The Bipartisan Policy Center launched its Homeland Security Project today, led by former 9/11 Commission Co-Chairs Tom Kean and Lee Hamilton. Through this project, a group of 14 homeland security practitioners and scholars will create bipartisan recommendations on emerging terrorist threats, not unlike the 9/11 Commission.
I spoke to students at the Naval Postgraduate School Center for Homeland Defense and Security. The school helps military officers get their master’s degrees, but mine was not a military audience at all – many were homeland leaders from throughout the public and private sectors. To be sure, America has gained a lot since the 9/11 attacks, part of which is a brotherhood shared by all homeland professionals..
By Steven Krause
The upcoming FY2013 budget request will begin to identify winners and losers in this new scenario. However they are applied, reductions announced on Thursday equal the elimination, roughly, of one Lockheed Martin or a General Dynamics plus a Raytheon – every year for the next 10 years. This new normal can spell terrific opportunity for firms that are willing to shed comfortable habits and plunge into the maelstrom with courage.
The time has come for the U.S. government to focus a single agency’s efforts on reinforcing the security of the electrical grid, MIT researchers said today in a wide-rangingreport.
The issue, MIT’s researchers say, is that the many stakeholders involved in maintaining the U.S. electrical grid aren’t working together, even though “cybersecurity regulations for bulk power systems already exist in the form of the NERC Critical Infrastructure Protection reliability standards.” For one, the researchers point out, those standards only apply to “the bulk power system and [do] not include the distribution system.” Distribution utilities on the local level are operating outside current regulations, making managing the entire grid practically impossible, the researchers added.
DailyTech – New Bill Urges U.S. Intelligence Agencies to Share Cyber Threat Info with Private Sector Members of the U.S. House intelligence committee have proposed a bill that would allow private firms to receive cyber threat-related information from government agencies such as the National Security Agency (NSA).
Occupy Wall Street is not just a protest. It’s an intelligence tool for protest organizers the world over. Protesters inspired by the growing Occupy Wall Street movement in New York City are spreading throughout the United States and the world to challenge the current business and governmental paradigm. That is why corporate leaders and their security teams must be aware of the tactics, information, capabilities and equipment protesters are using. Corporations must not underestimate the resolve of the protesters and their efforts to bring a negative view to the corporate brand name.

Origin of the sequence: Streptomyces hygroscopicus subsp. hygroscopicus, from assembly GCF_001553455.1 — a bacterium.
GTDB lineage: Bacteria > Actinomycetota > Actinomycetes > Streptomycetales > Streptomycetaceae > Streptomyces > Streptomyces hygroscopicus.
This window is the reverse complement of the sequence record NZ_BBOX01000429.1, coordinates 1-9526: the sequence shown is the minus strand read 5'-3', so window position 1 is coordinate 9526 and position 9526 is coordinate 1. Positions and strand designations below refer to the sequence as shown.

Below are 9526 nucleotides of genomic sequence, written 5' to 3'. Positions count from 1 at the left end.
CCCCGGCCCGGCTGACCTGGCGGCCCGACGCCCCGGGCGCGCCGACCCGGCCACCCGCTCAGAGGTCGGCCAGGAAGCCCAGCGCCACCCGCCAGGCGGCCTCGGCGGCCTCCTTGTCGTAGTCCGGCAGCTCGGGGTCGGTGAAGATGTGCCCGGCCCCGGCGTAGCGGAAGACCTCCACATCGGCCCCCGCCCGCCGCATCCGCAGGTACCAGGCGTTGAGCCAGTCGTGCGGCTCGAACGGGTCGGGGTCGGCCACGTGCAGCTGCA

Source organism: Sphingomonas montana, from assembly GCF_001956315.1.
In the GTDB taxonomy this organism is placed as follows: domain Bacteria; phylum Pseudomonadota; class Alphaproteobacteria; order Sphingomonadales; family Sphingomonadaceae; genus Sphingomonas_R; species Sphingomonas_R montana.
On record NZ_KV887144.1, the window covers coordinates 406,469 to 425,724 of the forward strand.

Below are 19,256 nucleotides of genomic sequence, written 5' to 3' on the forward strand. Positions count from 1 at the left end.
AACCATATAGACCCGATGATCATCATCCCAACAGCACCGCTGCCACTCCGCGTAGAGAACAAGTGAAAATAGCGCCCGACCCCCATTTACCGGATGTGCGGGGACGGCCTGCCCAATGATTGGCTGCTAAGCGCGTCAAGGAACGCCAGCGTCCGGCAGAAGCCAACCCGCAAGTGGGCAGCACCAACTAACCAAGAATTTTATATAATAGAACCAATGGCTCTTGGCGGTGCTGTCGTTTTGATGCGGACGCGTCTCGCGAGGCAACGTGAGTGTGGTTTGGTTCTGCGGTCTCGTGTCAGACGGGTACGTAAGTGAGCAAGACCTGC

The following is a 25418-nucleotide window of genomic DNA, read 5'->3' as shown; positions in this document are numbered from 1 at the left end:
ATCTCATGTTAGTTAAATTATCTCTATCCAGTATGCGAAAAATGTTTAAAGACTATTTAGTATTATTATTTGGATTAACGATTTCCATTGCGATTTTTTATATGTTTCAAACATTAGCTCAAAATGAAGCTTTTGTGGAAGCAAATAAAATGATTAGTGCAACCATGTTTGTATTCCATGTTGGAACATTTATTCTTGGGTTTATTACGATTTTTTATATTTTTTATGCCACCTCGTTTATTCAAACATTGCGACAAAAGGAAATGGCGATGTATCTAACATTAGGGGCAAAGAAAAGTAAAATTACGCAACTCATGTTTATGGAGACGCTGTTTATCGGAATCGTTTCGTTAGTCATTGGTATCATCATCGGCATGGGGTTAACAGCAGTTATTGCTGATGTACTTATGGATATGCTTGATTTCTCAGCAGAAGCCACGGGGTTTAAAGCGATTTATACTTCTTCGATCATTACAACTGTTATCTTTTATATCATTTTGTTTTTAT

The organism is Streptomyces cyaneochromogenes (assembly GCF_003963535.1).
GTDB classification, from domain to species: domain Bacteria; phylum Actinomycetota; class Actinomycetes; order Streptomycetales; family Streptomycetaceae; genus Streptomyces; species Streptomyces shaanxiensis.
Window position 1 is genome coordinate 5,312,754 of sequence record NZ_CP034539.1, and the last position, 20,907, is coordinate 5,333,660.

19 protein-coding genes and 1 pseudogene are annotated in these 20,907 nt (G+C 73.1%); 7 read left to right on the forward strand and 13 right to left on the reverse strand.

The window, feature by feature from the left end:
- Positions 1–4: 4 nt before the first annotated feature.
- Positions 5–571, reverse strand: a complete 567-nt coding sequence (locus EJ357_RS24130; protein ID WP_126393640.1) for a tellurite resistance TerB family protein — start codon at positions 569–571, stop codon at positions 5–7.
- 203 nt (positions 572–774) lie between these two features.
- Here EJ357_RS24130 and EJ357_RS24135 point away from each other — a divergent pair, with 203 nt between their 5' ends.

The Obama administration has made admirable and high-profile efforts toward export control reform. The President issued a November 2010 Executive Order establishing an Export Enforcement Coordination Center (EECC), to be housed within the Department of Homeland Security to coordinate the efforts of the multiple federal agencies responsible for enforcing our export control laws. Despite this, the EECC still has no apparent public presence.
A few weeks back, I wrote an “Open Letter to Nick Nayak” in which I expressed, in some rather direct language, my frustration at attending a DHS Office of Health Affairs Industry Day on the Biowatch Generation 3 technology – an Industry Day where oral questions were prohibited and where the DHS officials did nothing other than read verbatim from the slide presentation. Apparently that blog struck a nerve because the response was quick and, as it turns out, rather satisfying.
Rep. Mike Rogers, Chairman on the Homeland Security Subcommittee on Transportation Security, delivers an opening statement at the hearing entitled: “TSA Reform: Exploring Innovations in Technology Procurement to Stimulate Job Growth”.
When the Aspen Institute does something, they do it exceptionally well. Last week, they announced the formal establishment of the Aspen Homeland Security Group, a reason for optimism about thinking and scholarship on homeland issues. Their membership is literally a “who’s who” on homeland issues. It was mentioned that this group would be available to DHS Secretary Napolitano and her successors to obtain strategic counsel on a range of matters. She certainly could not have asked for a better “kitchen cabinet” of people to talk to or meet with and that unfortunately is where there is a problem.